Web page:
Sun, 6 January 2013
Hawai’i musician Halehaku Seabury-Akaka and I were recently discussing the fine and rare art of Hawaiian-style piano. And we concur that one of the best today is Iwalani Ho’omanawanui Apo. (You can just call her “Ho’o.”) When asked who she felt was the greatest on the piano in Hawai’i, Ho’o cited the late, great Leila Hohu Kiaha.
A recipient of the Na Hoku Hanohano Lifetime Achievement Award in 2006 - which she knew she had been granted but regrettably passed away before receiving the honor - Auntie Leila’s unique piano playing is heard on too few recordings. Most of these were in association with singers Kawai Cockett and Tony Conjugacion, but sadly most of the sides with Cockett have been out of print for decades.
Here is one such example of the great “Hawaiian swing” style of piano playing from Auntie Leila. Because there are so few practitioners of this piano style remaining today - Ho’o Apo, Aaron Sala, and C. Lanihuli Lee come to mind - we rarely have the opportunity to hear the piano played in the Hawaiian band. But when there is no lead guitarist - such as a steel guitar or slack key player - present, the piano takes the lead - becoming responsible for the vamps that transition one verse of the hula ku’i song form to the next. As no singing occurs through the two-bar vamps, this is the best opportunity to sneak a listen at the real talents of the pianist. You will hear that the style - as offered here by Auntie Leila - is characterized by arpeggiating (or rolling the notes) in a chord for rhythmic effect as well as block chords that mimic the strumming of the guitar or ‘ukulele, often in syncopation (or slightly off the beat from) the other rhythmic elements in the band. This aspect of the style may be rooted in ragtime piano playing. At the same time, she might play single note “fills” in those gaps of each verse where no singing takes place so that a song maintains its momentum - particular if there is hula to go with the song. But she is also ever careful to remain tasteful and respectful to the singer and not “overplay.”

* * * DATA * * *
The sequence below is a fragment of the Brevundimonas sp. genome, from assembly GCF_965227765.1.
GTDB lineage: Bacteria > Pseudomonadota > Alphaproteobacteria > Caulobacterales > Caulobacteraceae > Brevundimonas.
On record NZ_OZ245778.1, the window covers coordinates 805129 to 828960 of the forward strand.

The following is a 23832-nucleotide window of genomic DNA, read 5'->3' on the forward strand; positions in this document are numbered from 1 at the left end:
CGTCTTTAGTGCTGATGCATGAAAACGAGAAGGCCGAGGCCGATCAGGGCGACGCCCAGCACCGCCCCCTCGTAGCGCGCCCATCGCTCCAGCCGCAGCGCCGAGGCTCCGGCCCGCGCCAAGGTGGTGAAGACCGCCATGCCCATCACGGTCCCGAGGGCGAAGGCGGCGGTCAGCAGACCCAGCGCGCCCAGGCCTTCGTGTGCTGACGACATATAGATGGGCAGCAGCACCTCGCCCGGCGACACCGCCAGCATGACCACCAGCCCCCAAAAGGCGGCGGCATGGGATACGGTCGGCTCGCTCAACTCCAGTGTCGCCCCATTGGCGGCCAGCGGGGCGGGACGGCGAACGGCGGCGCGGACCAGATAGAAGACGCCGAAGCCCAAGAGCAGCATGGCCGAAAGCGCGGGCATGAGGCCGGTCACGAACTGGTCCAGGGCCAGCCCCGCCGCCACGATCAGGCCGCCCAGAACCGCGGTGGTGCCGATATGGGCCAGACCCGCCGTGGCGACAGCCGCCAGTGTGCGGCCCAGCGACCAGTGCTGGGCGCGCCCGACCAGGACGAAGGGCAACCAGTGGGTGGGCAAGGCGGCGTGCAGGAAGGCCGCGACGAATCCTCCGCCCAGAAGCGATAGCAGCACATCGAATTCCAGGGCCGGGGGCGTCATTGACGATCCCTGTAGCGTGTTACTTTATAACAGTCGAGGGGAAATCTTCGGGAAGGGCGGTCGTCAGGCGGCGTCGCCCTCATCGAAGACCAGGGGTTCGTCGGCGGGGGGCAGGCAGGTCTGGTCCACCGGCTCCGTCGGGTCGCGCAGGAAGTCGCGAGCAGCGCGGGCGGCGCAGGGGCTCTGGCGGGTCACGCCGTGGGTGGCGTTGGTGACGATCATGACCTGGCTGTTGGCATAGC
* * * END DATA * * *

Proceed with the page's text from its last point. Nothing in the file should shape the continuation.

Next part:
This song - “Ha’aheo ‘Oe Maui” - is from Kawai Cockett’s LP simply entitled “Kawai.” I enjoy this more every time I hear it since it not only features the sounds of the Hawaiian-style piano played as it should be by Auntie Leila Hohu Kiaha, but also the ‘ukulele strummed like nobody else could - or ever will again - by Kawai Cockett. Uncle Kawai’s contributions to the history of Hawaiian music cannot be underestimated, so you will no doubt hear from him again here soon.
Released in 1981 on the Lohe Records label, it has been more than 30 years since this recording has been available in any format.
This post is dedicated to my friends Kamala Lovena Aina-Cockett and Ha’aheo Cockett.